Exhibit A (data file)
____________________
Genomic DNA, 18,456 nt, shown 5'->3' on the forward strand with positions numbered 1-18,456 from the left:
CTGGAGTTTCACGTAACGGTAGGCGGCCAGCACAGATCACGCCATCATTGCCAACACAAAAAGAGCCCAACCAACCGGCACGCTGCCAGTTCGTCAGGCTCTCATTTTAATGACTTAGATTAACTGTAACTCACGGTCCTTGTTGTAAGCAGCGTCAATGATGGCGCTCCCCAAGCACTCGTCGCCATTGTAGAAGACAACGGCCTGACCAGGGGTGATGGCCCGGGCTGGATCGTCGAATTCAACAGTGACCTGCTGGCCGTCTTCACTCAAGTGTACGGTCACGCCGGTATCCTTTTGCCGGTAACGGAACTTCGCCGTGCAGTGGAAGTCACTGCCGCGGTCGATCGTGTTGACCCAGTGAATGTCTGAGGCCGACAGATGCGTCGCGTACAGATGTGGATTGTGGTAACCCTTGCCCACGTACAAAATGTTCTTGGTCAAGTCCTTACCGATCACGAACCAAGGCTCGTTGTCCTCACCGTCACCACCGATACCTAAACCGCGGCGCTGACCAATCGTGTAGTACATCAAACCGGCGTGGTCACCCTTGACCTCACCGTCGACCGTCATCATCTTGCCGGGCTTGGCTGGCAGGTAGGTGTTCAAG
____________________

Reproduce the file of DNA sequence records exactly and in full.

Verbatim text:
Genomic DNA, 18,456 nt, shown 5'->3' on the forward strand with positions numbered 1-18,456 from the left:
CTGGAGTTTCACGTAACGGTAGGCGGCCAGCACAGATCACGCCATCATTGCCAACACAAAAAGAGCCCAACCAACCGGCACGCTGCCAGTTCGTCAGGCTCTCATTTTAATGACTTAGATTAACTGTAACTCACGGTCCTTGTTGTAAGCAGCGTCAATGATGGCGCTCCCCAAGCACTCGTCGCCATTGTAGAAGACAACGGCCTGACCAGGGGTGATGGCCCGGGCTGGATCGTCGAATTCAACAGTGACCTGCTGGCCGTCTTCACTCAAGTGTACGGTCACGCCGGTATCCTTTTGCCGGTAACGGAACTTCGCCGTGCAGTGGAAGTCACTGCCGCGGTCGATCGTGTTGACCCAGTGAATGTCTGAGGCCGACAGATGCGTCGCGTACAGATGTGGATTGTGGTAACCCTTGCCCACGTACAAAATGTTCTTGGTCAAGTCCTTACCGATCACGAACCAAGGCTCGTTGTCCTCACCGTCACCACCGATACCTAAACCGCGGCGCTGACCAATCGTGTAGTACATCAAACCGGCGTGGTCACCCTTGACCTCACCGTCGACCGTCATCATCTTGCCGGGCTTGGCTGGCAGGTAGGTGTTCAAG